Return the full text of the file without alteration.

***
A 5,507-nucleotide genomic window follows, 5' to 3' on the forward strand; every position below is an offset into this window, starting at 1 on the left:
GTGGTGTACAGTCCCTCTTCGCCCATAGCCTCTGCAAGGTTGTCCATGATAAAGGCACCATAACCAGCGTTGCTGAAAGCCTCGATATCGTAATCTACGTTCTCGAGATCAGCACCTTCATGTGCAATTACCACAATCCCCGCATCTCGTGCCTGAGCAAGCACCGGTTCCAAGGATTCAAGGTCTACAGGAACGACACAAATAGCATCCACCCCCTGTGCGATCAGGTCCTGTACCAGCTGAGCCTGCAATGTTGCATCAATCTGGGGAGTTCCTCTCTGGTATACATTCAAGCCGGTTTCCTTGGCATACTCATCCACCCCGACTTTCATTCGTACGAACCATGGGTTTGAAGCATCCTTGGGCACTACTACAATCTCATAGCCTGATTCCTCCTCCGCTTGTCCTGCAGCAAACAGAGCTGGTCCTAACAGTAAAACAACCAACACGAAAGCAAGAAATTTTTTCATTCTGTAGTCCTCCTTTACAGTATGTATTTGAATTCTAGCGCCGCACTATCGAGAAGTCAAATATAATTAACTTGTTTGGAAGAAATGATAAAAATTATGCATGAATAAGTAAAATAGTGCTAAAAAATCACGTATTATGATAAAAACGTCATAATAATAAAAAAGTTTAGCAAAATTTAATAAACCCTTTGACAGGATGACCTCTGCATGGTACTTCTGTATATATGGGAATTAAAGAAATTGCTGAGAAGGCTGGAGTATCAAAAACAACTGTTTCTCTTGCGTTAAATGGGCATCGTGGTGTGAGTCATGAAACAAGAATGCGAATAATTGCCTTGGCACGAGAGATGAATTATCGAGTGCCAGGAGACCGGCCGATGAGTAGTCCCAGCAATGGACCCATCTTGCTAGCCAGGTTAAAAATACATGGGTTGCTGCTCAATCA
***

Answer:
A 5,507-nucleotide genomic window follows, 5' to 3' on the forward strand; every position below is an offset into this window, starting at 1 on the left:
GTGGTGTACAGTCCCTCTTCGCCCATAGCCTCTGCAAGGTTGTCCATGATAAAGGCACCATAACCAGCGTTGCTGAAAGCCTCGATATCGTAATCTACGTTCTCGAGATCAGCACCTTCATGTGCAATTACCACAATCCCCGCATCTCGTGCCTGAGCAAGCACCGGTTCCAAGGATTCAAGGTCTACAGGAACGACACAAATAGCATCCACCCCCTGTGCGATCAGGTCCTGTACCAGCTGAGCCTGCAATGTTGCATCAATCTGGGGAGTTCCTCTCTGGTATACATTCAAGCCGGTTTCCTTGGCATACTCATCCACCCCGACTTTCATTCGTACGAACCATGGGTTTGAAGCATCCTTGGGCACTACTACAATCTCATAGCCTGATTCCTCCTCCGCTTGTCCTGCAGCAAACAGAGCTGGTCCTAACAGTAAAACAACCAACACGAAAGCAAGAAATTTTTTCATTCTGTAGTCCTCCTTTACAGTATGTATTTGAATTCTAGCGCCGCACTATCGAGAAGTCAAATATAATTAACTTGTTTGGAAGAAATGATAAAAATTATGCATGAATAAGTAAAATAGTGCTAAAAAATCACGTATTATGATAAAAACGTCATAATAATAAAAAAGTTTAGCAAAATTTAATAAACCCTTTGACAGGATGACCTCTGCATGGTACTTCTGTATATATGGGAATTAAAGAAATTGCTGAGAAGGCTGGAGTATCAAAAACAACTGTTTCTCTTGCGTTAAATGGGCATCGTGGTGTGAGTCATGAAACAAGAATGCGAATAATTGCCTTGGCACGAGAGATGAATTATCGAGTGCCAGGAGACCGGCCGATGAGTAGTCCCAGCAATGGACCCATCTTGCTAGCCAGGTTAAAAATACATGGGTTGCTGCTCAATCA